Next chief executive Simon Wolfson does not expect any fundamental return to improved consumer sentiment despite emerging signs of economic recovery.

Wolfson said: “Technically we are coming to the end of the recession, but in terms of the consumer, I am not expecting spending levels to return to the levels of 2004 to 2005. People are remaining cautious and savings ratios are up.”

He added that there was also a downside risk next year as the government cuts costs and raises taxes.

He spoke as Next smashed profit forecasts for its first half to July, with pre-tax profits up 6.9% to £185.5m. It now expects annual profits to be near to last year’s figure of £429m.

Wolfson said the retailer had beaten profit expectations through better than expected store sales and improved costs and margins.

He also said that Next has made steps to improve the fashionability of its ranges and is reacting to trends early rather than waiting to see if they work before adopting them.

Retail like-for-like sales were down 1.2% for the half, with sales being helped by good weather in May and early July.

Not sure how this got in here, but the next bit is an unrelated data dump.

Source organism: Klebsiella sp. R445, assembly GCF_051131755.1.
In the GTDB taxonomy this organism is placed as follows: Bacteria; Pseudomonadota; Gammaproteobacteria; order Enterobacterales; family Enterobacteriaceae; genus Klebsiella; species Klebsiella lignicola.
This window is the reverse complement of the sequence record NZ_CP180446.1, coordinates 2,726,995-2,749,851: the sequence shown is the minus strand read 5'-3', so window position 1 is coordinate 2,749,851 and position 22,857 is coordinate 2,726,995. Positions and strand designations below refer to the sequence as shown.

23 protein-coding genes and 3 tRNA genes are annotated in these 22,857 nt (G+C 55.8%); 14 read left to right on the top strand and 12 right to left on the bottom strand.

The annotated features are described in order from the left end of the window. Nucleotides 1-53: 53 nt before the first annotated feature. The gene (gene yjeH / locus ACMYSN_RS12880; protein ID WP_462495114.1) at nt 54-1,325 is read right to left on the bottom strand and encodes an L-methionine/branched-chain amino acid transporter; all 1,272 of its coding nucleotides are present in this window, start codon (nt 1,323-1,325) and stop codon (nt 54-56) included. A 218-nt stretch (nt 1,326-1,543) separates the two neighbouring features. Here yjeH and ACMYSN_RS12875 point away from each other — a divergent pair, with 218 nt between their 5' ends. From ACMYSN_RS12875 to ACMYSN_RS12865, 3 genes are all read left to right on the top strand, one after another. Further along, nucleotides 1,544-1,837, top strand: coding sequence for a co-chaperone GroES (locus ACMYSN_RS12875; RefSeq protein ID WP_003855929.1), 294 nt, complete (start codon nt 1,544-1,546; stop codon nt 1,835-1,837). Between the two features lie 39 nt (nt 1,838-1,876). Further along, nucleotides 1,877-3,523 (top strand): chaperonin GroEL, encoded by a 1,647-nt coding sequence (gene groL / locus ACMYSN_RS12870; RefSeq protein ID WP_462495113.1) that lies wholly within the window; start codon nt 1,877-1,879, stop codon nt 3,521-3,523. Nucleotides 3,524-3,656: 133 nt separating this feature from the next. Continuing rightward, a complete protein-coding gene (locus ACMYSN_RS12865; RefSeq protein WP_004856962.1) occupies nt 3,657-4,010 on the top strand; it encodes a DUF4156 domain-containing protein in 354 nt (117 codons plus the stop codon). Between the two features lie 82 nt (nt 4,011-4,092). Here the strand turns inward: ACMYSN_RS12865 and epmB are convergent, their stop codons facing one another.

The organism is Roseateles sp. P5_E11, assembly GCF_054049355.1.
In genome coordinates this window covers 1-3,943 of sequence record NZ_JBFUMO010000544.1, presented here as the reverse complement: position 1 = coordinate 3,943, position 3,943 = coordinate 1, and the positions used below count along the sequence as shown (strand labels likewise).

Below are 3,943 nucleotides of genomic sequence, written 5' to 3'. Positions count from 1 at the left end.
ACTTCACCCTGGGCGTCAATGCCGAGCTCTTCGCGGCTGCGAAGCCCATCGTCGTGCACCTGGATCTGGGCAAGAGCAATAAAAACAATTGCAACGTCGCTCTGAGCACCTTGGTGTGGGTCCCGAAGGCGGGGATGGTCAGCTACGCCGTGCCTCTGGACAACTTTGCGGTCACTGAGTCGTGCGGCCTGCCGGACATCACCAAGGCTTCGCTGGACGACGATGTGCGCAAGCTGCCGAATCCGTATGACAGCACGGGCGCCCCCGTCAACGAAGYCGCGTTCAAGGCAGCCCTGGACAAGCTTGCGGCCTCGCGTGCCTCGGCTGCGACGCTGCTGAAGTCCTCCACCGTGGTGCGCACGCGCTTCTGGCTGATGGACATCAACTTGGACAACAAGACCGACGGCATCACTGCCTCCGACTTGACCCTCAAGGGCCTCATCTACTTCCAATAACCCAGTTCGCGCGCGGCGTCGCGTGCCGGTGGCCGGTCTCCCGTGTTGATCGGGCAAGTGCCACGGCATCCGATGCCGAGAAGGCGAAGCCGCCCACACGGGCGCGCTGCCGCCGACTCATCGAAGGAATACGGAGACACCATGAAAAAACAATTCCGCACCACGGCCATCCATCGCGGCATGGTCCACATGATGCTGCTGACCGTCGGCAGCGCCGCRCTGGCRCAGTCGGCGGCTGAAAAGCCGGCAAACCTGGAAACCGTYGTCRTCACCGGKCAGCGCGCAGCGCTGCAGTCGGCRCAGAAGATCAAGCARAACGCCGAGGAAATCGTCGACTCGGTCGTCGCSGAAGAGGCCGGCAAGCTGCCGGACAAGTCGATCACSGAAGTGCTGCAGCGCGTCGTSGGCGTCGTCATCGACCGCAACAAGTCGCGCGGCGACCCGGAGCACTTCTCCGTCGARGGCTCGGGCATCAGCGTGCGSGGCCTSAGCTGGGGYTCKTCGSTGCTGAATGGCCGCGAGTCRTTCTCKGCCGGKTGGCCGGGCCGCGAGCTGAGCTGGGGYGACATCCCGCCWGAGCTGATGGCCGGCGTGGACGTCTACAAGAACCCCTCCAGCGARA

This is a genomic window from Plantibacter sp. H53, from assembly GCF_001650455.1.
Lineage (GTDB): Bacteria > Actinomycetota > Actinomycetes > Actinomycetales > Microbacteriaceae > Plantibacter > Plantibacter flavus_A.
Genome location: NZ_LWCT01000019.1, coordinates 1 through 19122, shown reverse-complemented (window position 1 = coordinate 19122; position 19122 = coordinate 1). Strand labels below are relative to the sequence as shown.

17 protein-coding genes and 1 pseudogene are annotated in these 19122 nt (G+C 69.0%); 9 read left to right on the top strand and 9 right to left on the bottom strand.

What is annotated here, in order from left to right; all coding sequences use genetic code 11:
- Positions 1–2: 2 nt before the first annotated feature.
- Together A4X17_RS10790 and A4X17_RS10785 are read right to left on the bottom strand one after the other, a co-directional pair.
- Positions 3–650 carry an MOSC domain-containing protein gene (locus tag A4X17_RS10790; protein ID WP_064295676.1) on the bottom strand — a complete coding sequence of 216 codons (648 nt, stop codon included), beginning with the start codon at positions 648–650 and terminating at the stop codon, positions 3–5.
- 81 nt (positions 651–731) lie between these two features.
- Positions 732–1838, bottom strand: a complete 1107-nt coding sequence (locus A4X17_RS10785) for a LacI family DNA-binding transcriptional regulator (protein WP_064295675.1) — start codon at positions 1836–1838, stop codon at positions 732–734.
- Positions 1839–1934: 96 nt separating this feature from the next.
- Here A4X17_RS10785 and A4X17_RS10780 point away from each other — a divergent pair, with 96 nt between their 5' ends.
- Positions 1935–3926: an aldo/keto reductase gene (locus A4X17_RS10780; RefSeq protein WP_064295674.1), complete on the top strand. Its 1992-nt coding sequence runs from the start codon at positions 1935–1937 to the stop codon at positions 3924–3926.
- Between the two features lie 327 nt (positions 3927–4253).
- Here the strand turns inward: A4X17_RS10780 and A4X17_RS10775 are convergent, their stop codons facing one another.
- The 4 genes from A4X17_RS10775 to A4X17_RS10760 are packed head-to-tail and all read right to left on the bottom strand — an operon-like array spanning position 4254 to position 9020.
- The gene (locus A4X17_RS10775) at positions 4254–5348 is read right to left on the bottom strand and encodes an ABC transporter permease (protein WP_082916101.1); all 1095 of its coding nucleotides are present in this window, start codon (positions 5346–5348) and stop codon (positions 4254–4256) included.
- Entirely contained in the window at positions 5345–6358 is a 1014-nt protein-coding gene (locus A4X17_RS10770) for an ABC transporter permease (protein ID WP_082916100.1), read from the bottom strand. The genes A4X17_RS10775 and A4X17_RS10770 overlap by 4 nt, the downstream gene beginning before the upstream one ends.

The retailer expects like-for-like sales for its second half to be down between 3.5% and 6.5%.

Next is also adding to its international business with a trial of wholly-owned company stores in some European countries, including Germany. It also launched a new dedicated US site as an
addition to its Directory business,

Wolfson said Next’s home ranges had been the best-performing part of the business for the past two months. He also ruled himself out of the race to succeed Sir Stuart Rose at Marks & Spencer, saying Next is the only retailer he would work for.

Singer Capital Markets analyst Matthew McEachran said that although retailers have been performing better than feared since Lehman Brothers’ collapse a year ago, Wolfson’s caution was right.

“We have seen confidence pick up, but from a very low point. Apart from that, retailers are facing a VAT increase and potentially big job cut in the public sector next year.
For the consumer economy, things are flat at best,” McEachran said. 

This Christmas, Next will bring its key Sale forward one day to Boxing Day. It said this was a one-off, as the 27th falls on a Sunday this year.